Thursday 12 June 4.00 pm, L’Viv, Ukraine. 263 miles (on Wednesday) Now a rest day in L’Viv and residing in the George hotel in the city centre. The George is very similar in most respects to the Savoy in Vinnycja- a lovely old building with run down, antiquated facilities. The magnificent splendour of the large airy and very well decorated entrance hall reception area and wide turn staircase swiftly change as you walk along the upper corridors and open your room double door. Only a hand basin so it’s down the motorway like corridor to WC and shower room fitted out the most ancient equipment imaginable. But all very clean. Yesterdays ride was very hard – I thought Dic was going to collapse off his bike when we arrived here! Most of the road was 2 way, the traffic,particularly the large trucks, was heavy in places, and we had a short period of rain and the uneven road surface was ridged and slippery with previously melteddtar.To add to our stress, for the first time we were stopped by a roadside police check. I was accused of driving at 72 kph (as shown on his radar gun) in a 50 kph speed limit. In reality I was on an open 2 way main road in a wooded area with no houses for miles and no speed restriction signs whatsoever. We had been flashed by oncoming vehicles and, in the lead, I had slowed down to 70 kph as a precaution thinking I was in (as I am sure I was) a 90 kph limit – the norm for this type of road – and I was flagged down as I came round a bend. There were 4 policeman and there spokesman demanded our International Driving Licences indicating we couldn’t have them back without some “protocol” – the only english word he knew. The appearance of our wallets clarified what protocol was 100 USD. As politely and as firmly as possible we refused his generous offer, and with pencil and paper I opened the bidding a 10 USD. This and subsequent bids, in 10 USD increments up to 50 USD were turned down unceremoniously, but he then conceded that it was OK, with the addition of a 100 Hyena(c.£10). L’Viv is a magnificent city with a centre full of superb old buildings (2-300 years at least), which despite their somewhat shabby appearance are very attractive to wander amongst, as I did this morning whilst Dic stayed in the hotel. I particularly enjoyed the ambience in Rynok Square and had a coffee in the Italian Yard, no.6 Rynok Square. Each of the 44 houses round the square are numbered and most have some story attached to their past going back to 17/18 century.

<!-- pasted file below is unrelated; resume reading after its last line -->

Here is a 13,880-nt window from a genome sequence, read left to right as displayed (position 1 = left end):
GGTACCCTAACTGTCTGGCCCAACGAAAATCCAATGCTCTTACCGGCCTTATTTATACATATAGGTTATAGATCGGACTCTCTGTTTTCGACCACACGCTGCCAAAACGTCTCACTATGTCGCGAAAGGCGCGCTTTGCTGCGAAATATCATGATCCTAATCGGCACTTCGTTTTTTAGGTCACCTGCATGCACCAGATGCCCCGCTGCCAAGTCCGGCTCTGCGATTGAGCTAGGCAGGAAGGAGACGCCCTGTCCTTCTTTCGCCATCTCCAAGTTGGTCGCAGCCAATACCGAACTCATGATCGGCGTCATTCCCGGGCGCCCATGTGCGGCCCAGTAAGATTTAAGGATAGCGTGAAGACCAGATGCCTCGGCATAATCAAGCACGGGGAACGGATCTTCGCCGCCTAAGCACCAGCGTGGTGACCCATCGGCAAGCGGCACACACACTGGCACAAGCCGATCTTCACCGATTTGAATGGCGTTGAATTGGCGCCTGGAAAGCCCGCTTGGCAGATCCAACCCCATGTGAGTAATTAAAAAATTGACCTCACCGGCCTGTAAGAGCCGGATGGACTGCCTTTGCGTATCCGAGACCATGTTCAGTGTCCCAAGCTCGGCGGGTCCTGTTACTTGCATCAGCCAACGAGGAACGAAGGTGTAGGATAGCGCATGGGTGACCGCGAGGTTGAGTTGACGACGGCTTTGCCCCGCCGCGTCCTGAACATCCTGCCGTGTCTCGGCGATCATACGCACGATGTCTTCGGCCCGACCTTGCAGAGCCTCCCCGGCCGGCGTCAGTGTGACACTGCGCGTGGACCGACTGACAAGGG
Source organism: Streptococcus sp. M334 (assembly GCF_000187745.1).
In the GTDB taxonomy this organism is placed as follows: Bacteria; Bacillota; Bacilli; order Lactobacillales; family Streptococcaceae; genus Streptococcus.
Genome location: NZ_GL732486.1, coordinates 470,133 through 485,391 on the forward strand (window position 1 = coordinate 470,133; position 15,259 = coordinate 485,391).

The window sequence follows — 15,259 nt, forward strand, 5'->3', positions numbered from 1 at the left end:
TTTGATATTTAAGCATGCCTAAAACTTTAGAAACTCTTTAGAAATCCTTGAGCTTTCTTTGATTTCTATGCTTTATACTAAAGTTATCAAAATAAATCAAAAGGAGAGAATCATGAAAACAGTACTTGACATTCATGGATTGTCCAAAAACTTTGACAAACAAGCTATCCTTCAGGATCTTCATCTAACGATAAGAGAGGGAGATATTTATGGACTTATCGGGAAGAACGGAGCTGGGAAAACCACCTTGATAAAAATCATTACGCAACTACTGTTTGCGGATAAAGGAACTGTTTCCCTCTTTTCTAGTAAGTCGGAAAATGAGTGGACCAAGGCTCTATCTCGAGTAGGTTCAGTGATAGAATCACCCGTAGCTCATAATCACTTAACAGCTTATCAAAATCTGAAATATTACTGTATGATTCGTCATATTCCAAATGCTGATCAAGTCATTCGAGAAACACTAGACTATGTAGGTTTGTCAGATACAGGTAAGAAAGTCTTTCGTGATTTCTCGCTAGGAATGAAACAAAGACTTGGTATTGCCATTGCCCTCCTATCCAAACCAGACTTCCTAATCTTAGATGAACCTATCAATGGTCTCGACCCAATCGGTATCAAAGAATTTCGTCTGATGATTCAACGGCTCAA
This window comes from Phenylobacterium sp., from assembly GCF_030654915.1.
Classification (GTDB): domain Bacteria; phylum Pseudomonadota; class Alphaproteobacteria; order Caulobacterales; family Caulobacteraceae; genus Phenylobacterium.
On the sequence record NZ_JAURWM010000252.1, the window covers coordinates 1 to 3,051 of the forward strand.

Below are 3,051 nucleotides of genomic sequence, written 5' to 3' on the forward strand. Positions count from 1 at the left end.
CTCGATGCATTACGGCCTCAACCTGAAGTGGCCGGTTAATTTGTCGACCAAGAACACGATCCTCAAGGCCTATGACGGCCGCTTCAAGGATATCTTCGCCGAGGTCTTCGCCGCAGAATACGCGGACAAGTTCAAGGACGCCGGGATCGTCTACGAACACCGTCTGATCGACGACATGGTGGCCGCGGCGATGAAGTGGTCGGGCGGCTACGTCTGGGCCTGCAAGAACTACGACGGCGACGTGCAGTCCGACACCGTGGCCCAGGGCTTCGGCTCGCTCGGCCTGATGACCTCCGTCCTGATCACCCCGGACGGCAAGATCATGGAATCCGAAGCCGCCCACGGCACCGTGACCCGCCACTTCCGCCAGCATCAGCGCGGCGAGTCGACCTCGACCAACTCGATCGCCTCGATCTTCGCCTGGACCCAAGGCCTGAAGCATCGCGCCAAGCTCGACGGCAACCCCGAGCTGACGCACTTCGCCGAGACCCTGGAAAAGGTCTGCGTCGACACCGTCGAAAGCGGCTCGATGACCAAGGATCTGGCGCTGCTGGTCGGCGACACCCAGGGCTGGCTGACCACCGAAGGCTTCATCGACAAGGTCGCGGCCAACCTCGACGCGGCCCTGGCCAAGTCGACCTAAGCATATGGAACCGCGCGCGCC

Friday 13 June 6.00 pm, Oswiecim, Poland. 251 miles If I had realised earlier it was Friday the 13th I might have ridden a bit slower Regardless of that we arrived at our destination, near Oswiecim (Auschwitz) satisfactorily, if not little later than planned. Leaving L’Viv at 7.00 am was fine apart from the very badly cobbled streets and the protruding tram lines. There was little traffic on the road and the conditions ‘under wheel’ – ridged and slippery. As if that wasn’t bumpy enough we had to endure some over weight sleeping policemen in a few villages. The border crossing into Poland could have been extremely traumatic but we managed to squeeze our bikes passed huge queues of trucks and cars. The Ukrainians were very officious insisting we stayed with our bikes, in the ‘no mans land’ between the border controls, when we strolled up the queue looking for a way through. Eventually a Polish car driver told me to just ride passed everyone to the front, which we did resulting in the whole process being completed, in about one and a half hours – the actual document checking took about 5 minutes max. Car drivers could expect to take 10 hours. Allegedly loads of Ukrainian car drivers repeatedly try to smuggle cigarettes into Poland, and despite being caught and have their contraband confiscated, are in the queue again few days later. The majority of queuers took the waiting process much more philosophically than us Brits. The one hour time gain at the border helped us reach our hotel a couple of miles from Oswiecim. The traffic to here was very heavy, mainly trucks interspersed with a few rather fast aggressive car drivers. Most of the road was either single carriageway (with sections of 3 lanes designated 1/2 or 2/1) or short stretches of 4 lane road with only a continuous white lane separating the traffic – a bit more exciting driving on these bits! The contrast between Ukraine and Poland is so obvious wherever you look – road condition, traffic density and speed, house size and condition, commercial development, advertising. Nevertheless, I did see a few horse and carts in Poland.